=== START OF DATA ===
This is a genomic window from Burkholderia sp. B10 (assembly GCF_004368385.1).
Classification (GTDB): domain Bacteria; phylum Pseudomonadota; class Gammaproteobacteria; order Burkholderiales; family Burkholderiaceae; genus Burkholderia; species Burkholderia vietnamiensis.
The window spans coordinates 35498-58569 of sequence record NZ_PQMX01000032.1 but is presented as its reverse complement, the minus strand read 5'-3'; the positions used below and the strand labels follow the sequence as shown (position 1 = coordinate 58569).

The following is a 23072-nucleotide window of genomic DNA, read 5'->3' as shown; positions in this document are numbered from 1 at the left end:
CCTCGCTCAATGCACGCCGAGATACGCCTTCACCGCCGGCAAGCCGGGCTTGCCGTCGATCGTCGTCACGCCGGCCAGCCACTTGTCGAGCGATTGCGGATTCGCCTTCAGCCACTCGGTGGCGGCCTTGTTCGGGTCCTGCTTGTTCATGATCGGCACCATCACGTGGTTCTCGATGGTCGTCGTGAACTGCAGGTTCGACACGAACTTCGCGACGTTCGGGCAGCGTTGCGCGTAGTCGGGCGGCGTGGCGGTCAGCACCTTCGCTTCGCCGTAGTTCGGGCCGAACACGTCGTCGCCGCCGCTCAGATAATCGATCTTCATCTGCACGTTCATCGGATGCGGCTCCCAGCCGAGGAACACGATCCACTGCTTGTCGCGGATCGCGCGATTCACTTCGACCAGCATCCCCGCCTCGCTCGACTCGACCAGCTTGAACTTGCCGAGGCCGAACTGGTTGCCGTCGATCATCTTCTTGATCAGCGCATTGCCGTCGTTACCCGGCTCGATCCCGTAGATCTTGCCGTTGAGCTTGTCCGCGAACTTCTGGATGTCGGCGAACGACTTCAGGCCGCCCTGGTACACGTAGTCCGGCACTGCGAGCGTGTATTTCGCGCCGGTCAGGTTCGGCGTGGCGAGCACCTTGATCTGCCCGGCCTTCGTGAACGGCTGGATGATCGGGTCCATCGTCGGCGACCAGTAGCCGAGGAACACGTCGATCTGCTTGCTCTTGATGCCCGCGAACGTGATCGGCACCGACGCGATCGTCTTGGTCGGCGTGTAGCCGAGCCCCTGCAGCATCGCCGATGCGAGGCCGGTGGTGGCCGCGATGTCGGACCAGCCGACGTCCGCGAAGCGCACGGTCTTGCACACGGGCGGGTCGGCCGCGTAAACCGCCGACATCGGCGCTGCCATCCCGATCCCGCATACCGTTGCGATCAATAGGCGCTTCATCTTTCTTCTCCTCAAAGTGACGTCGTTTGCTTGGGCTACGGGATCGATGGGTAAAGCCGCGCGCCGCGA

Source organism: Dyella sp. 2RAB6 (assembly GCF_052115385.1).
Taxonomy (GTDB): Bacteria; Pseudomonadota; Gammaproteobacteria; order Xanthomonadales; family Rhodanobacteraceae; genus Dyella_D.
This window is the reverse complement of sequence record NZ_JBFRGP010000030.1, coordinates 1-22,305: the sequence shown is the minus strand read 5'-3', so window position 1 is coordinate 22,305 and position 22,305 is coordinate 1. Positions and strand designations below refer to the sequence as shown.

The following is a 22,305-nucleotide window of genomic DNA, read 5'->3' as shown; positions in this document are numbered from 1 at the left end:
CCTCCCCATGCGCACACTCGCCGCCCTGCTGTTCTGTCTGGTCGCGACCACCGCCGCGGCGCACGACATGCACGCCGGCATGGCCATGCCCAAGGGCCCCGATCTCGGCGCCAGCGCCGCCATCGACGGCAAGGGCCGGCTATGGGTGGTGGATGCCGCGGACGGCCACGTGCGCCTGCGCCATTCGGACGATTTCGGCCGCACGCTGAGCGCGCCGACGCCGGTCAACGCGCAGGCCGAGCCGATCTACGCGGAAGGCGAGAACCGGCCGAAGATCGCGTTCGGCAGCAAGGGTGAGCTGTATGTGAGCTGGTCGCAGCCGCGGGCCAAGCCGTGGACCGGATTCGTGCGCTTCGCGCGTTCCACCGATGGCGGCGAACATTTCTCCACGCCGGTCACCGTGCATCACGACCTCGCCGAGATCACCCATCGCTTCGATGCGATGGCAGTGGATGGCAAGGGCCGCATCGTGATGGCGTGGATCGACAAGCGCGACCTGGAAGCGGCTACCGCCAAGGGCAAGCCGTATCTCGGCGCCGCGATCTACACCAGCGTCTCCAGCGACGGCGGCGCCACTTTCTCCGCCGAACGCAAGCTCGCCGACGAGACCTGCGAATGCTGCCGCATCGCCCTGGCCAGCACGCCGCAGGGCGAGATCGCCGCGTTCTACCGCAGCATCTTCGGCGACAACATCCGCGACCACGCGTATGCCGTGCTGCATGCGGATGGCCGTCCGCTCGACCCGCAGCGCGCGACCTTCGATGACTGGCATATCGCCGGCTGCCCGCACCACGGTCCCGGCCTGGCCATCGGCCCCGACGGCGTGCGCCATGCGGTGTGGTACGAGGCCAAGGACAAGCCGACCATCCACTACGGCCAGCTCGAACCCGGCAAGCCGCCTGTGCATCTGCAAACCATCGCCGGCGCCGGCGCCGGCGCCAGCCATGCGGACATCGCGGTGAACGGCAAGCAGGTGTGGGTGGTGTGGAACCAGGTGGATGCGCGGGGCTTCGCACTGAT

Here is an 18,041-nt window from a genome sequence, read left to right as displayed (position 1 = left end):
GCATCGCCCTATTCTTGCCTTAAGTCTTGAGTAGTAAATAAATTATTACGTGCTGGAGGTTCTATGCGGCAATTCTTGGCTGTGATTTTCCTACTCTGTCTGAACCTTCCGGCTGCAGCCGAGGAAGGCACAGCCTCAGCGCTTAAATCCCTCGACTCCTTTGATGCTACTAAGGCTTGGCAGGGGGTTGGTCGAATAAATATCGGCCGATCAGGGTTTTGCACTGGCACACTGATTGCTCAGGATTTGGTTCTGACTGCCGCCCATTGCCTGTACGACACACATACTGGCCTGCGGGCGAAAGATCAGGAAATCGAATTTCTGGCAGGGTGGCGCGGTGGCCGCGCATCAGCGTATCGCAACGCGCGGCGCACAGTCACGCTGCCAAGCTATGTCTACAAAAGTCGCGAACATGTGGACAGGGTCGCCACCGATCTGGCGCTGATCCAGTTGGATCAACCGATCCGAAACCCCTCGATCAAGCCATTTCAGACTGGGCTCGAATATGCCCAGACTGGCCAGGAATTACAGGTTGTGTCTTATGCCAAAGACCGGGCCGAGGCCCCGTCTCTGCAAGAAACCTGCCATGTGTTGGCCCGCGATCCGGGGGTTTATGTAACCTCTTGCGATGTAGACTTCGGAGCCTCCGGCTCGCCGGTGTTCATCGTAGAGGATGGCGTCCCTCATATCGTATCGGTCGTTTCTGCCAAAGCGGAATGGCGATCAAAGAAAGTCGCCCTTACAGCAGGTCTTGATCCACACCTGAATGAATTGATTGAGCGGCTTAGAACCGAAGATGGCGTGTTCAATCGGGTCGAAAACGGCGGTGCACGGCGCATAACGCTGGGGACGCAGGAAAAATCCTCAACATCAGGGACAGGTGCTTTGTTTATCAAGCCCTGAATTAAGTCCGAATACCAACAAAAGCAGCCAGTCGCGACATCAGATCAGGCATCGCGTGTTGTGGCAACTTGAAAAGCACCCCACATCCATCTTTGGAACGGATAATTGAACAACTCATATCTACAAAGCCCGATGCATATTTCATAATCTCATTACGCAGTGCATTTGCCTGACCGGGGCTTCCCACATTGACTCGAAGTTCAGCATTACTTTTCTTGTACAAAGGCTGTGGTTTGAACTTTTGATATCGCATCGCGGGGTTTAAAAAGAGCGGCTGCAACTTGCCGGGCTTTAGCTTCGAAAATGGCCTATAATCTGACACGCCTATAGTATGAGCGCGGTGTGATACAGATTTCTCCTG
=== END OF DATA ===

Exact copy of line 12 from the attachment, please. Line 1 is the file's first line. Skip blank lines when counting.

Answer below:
GCATCGCCCTATTCTTGCCTTAAGTCTTGAGTAGTAAATAAATTATTACGTGCTGGAGGTTCTATGCGGCAATTCTTGGCTGTGATTTTCCTACTCTGTCTGAACCTTCCGGCTGCAGCCGAGGAAGGCACAGCCTCAGCGCTTAAATCCCTCGACTCCTTTGATGCTACTAAGGCTTGGCAGGGGGTTGGTCGAATAAATATCGGCCGATCAGGGTTTTGCACTGGCACACTGATTGCTCAGGATTTGGTTCTGACTGCCGCCCATTGCCTGTACGACACACATACTGGCCTGCGGGCGAAAGATCAGGAAATCGAATTTCTGGCAGGGTGGCGCGGTGGCCGCGCATCAGCGTATCGCAACGCGCGGCGCACAGTCACGCTGCCAAGCTATGTCTACAAAAGTCGCGAACATGTGGACAGGGTCGCCACCGATCTGGCGCTGATCCAGTTGGATCAACCGATCCGAAACCCCTCGATCAAGCCATTTCAGACTGGGCTCGAATATGCCCAGACTGGCCAGGAATTACAGGTTGTGTCTTATGCCAAAGACCGGGCCGAGGCCCCGTCTCTGCAAGAAACCTGCCATGTGTTGGCCCGCGATCCGGGGGTTTATGTAACCTCTTGCGATGTAGACTTCGGAGCCTCCGGCTCGCCGGTGTTCATCGTAGAGGATGGCGTCCCTCATATCGTATCGGTCGTTTCTGCCAAAGCGGAATGGCGATCAAAGAAAGTCGCCCTTACAGCAGGTCTTGATCCACACCTGAATGAATTGATTGAGCGGCTTAGAACCGAAGATGGCGTGTTCAATCGGGTCGAAAACGGCGGTGCACGGCGCATAACGCTGGGGACGCAGGAAAAATCCTCAACATCAGGGACAGGTGCTTTGTTTATCAAGCCCTGAATTAAGTCCGAATACCAACAAAAGCAGCCAGTCGCGACATCAGATCAGGCATCGCGTGTTGTGGCAACTTGAAAAGCACCCCACATCCATCTTTGGAACGGATAATTGAACAACTCATATCTACAAAGCCCGATGCATATTTCATAATCTCATTACGCAGTGCATTTGCCTGACCGGGGCTTCCCACATTGACTCGAAGTTCAGCATTACTTTTCTTGTACAAAGGCTGTGGTTTGAACTTTTGATATCGCATCGCGGGGTTTAAAAAGAGCGGCTGCAACTTGCCGGGCTTTAGCTTCGAAAATGGCCTATAATCTGACACGCCTATAGTATGAGCGCGGTGTGATACAGATTTCTCCTG